Look Mom, No Ducts! Manufacturers Expand Markets

January 30, 2002
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ATLANTIC CITY, NJ — Many ductless cooling manufacturers in the U.S. will tell you that ductless systems are still seen as a niche market and as an application reserved for only unique situations where a regular system will not do.

But several ductless cooling companies were on hand at the 2002 International Air-Conditioning, Heating and Refrigerating Exposition (AHR Expo), not only to display the latest developments in the technology, but to show attendees how ductless is set to become a major heating and cooling alternative.

EMI featured its new CNR Corner-Mounted Air Handler at the AHR Expo. The design allows contractors the opportunity to place the system in a corner of a room.

THE DUCTLESS MARKET

EMI (Rome, NY) manufactures a variety of ductless split systems. According to Sam Vivirito, national sales manager for ductless products, the company’s main focus is on the light commercial market.

Vivirito says that ductless systems are ideal in office settings and high-rise buildings. He says that the systems can heat or cool a particular office or space, instead of an entire floor or an entire building.

At the expo, the manufacturer showcased its new ductless model, the CNR Corner-Mounted Air Handler, which fits directly in the corner of a room, utilizing wall space that usually is not used. The unit can be used with EMI’s single-zone condensing unit (SCC/ SHC) or either of the multizone outdoor units (MC2/MH2 or MC4/MH4).

Fujitsu General America (Fairfield, NJ), meanwhile, is looking to establish itself in the commercial market. Bruce Hazen, associate vice president, detailed some of the new developments the company will be making on its ductless products.

The company will be releasing a cassette-type heat pump. The application allows for the system to be built into a ceiling so that it is out of view, unlike other systems that hang entirely on a wall or ceiling. Fujitsu also will be releasing a new tri-zone system in the coming months.

PRACTICAL BENEFITS

Sanyo Air Conditioning (Chatsworth, CA) displayed its Dual-Zone residential heat pump, which can control the heating and cooling in two separate rooms. The company says the system is “whisper quiet” and comes with a remote control for each wall unit.

On the commercial side is the Eco-Multi system, which the company says makes it possible to connect a series of multiple indoor evaporator units with a capacity of up to 135% of the outdoor condensing unit’s maximum capacity.

The system also uses a standard compressor and newly developed, dual-cylinder power control compressor. The twin-compressor design provides the advantage to respond to requirements in capacity by modulating the output of the compressor, realizing an eight-step compressor capacity control. Operating capacity of the power control compressor can be stepped incrementally using a 16-bit microprocessor.

Sanyo also introduced its “Concealed-Duct Type” evaporator, which can be used with 2- and 3-ton standalone heat pump systems, as well as the Eco-Multi.

Samsung Air Conditioning (Whittier, CA) says it will be releasing a new multi-system this year. The Digital Variable Multi (DVM) system air conditioner is operated by a variable-capacity compressor and is accommodated by multiple indoor units. Its applications will include offices, hotels, schools, and other commercial facilities.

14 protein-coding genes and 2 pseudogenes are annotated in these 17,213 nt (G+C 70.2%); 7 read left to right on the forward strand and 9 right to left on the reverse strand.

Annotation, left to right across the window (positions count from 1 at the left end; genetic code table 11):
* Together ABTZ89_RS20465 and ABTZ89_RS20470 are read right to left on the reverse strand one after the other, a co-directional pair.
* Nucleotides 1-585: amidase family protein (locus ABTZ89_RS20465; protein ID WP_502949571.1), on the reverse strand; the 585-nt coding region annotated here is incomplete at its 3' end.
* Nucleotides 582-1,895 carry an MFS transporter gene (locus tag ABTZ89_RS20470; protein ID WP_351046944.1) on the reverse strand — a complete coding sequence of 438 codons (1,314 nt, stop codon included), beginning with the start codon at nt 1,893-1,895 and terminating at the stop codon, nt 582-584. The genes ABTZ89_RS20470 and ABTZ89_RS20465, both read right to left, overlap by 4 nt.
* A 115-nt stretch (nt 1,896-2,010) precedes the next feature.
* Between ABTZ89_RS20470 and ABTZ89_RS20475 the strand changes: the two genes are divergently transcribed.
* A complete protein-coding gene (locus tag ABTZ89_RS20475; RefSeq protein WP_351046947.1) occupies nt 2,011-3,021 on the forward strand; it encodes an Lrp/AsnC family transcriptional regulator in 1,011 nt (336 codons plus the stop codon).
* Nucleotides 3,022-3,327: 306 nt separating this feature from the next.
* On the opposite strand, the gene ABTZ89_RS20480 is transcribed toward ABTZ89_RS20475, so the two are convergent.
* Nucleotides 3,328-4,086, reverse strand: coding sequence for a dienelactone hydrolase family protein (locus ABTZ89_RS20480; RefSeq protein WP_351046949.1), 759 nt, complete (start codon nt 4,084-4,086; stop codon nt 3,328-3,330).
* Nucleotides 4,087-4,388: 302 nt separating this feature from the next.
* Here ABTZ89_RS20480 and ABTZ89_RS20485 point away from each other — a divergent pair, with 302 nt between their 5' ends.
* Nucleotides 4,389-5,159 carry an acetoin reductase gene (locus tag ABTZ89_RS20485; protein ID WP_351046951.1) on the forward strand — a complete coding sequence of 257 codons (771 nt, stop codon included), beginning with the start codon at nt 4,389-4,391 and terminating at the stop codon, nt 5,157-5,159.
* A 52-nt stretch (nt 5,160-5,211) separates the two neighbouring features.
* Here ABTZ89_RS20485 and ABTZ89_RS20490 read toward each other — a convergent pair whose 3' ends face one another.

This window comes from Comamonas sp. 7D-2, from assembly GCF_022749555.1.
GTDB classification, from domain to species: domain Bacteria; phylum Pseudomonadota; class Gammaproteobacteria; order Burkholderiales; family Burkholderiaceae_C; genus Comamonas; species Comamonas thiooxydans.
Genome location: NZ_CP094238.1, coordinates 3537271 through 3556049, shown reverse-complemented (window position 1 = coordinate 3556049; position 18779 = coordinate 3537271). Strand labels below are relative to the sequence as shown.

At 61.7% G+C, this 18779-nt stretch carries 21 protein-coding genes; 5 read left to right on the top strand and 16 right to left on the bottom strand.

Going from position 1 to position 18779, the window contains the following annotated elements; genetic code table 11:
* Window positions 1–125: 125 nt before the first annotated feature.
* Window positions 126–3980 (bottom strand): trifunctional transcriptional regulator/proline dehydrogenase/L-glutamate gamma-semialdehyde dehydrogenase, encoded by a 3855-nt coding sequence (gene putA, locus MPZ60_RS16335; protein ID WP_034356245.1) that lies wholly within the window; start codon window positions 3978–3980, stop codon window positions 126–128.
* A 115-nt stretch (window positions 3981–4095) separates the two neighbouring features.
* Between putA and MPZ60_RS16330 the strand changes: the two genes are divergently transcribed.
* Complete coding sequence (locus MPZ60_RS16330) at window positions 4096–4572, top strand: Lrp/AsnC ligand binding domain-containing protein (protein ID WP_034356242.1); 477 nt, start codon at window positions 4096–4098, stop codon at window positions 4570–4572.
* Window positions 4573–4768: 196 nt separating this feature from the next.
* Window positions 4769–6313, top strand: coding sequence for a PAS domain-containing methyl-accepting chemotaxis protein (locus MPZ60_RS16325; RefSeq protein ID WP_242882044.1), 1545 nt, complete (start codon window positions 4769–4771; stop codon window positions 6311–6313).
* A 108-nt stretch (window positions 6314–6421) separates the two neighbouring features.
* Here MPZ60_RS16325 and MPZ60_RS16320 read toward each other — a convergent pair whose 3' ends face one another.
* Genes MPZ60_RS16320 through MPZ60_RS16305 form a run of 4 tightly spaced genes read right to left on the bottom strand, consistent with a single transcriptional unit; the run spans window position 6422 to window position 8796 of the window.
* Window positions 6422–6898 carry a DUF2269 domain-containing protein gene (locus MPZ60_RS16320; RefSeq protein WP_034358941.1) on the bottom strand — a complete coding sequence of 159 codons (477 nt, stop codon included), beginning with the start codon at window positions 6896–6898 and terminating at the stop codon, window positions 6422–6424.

According to John Miles, director of technical support, the DVM will allow for 16 indoor units to run off one outdoor unit. Indoor units include a “1 Way” cassette (single flow), “4 Way” cassette (multi flow), ceiling type, duct, and floor standing type.

The manufacturer says that one outdoor unit is directly connected to several indoor units and there is no need of cooling-heating the working fluid with an additional refrigerant and boiler. Also, the zone control of the several indoor systems allows for energy savings.

GAS ENGINE HEAT PUMP

Mitsubishi Climate Control (MCC) (Rancho Dominguez, CA) introduced the natural gas-engine-driven heat pump (GHP) and a multi-indoor-unit climate control system.

According to MCC, the GHP has been in operation in overseas markets since 1995. In October of 2001, the manufacturer received ETL Testing Laboratories’ certification and has launched the system in the California-Arizona-Nevada markets.

The system uses natural gas or propane to provide the zone control from individual air handlers. According to MCC, this causes a reduction in peak electric demand. The units are available in single- or three-phase designs, with 11- and 15-ton capacity. Low-profile, ceiling-recessed, and ducted air handlers are available in 1- and 4-ton capacities. The company offers product training for contractors and engineers on application, installation, start-up, and service.

Other highlights include self-diagnostics and constant airflow volume for better temperature distribution. Accord-ing to the company, up to 20 indoor units can be connected to one outdoor unit.

Mitsubishi has also developed its Inverter KX, an inverter-driven multi-indoor-unit climate control system. This commercial air conditioner uses an inverter-driven scroll compressor and microcomputer-controlled operation. The Inverter KX has self-diagnostics, and the outdoor unit can be connected to 16 indoor units in a combination of capacities and types.

Publication date: 02/04/2002

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